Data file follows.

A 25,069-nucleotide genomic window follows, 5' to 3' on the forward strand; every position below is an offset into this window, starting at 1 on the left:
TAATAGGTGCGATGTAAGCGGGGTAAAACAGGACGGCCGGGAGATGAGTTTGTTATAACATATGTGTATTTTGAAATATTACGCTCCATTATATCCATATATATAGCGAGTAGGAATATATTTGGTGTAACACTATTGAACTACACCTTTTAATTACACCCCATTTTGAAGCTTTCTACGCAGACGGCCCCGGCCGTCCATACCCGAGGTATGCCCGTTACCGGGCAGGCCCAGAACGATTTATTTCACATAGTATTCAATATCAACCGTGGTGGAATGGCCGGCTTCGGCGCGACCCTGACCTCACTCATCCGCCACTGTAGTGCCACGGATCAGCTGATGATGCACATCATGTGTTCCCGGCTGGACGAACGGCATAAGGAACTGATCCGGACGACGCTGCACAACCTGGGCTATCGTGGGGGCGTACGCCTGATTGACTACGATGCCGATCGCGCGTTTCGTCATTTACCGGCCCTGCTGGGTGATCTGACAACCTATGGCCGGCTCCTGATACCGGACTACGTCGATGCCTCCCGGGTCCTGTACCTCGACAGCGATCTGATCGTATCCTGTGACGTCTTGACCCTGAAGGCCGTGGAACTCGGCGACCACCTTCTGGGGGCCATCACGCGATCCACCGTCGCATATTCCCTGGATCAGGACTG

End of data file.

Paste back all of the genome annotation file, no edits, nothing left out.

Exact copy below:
A 25,069-nucleotide genomic window follows, 5' to 3' on the forward strand; every position below is an offset into this window, starting at 1 on the left:
TAATAGGTGCGATGTAAGCGGGGTAAAACAGGACGGCCGGGAGATGAGTTTGTTATAACATATGTGTATTTTGAAATATTACGCTCCATTATATCCATATATATAGCGAGTAGGAATATATTTGGTGTAACACTATTGAACTACACCTTTTAATTACACCCCATTTTGAAGCTTTCTACGCAGACGGCCCCGGCCGTCCATACCCGAGGTATGCCCGTTACCGGGCAGGCCCAGAACGATTTATTTCACATAGTATTCAATATCAACCGTGGTGGAATGGCCGGCTTCGGCGCGACCCTGACCTCACTCATCCGCCACTGTAGTGCCACGGATCAGCTGATGATGCACATCATGTGTTCCCGGCTGGACGAACGGCATAAGGAACTGATCCGGACGACGCTGCACAACCTGGGCTATCGTGGGGGCGTACGCCTGATTGACTACGATGCCGATCGCGCGTTTCGTCATTTACCGGCCCTGCTGGGTGATCTGACAACCTATGGCCGGCTCCTGATACCGGACTACGTCGATGCCTCCCGGGTCCTGTACCTCGACAGCGATCTGATCGTATCCTGTGACGTCTTGACCCTGAAGGCCGTGGAACTCGGCGACCACCTTCTGGGGGCCATCACGCGATCCACCGTCGCATATTCCCTGGATCAGGACTG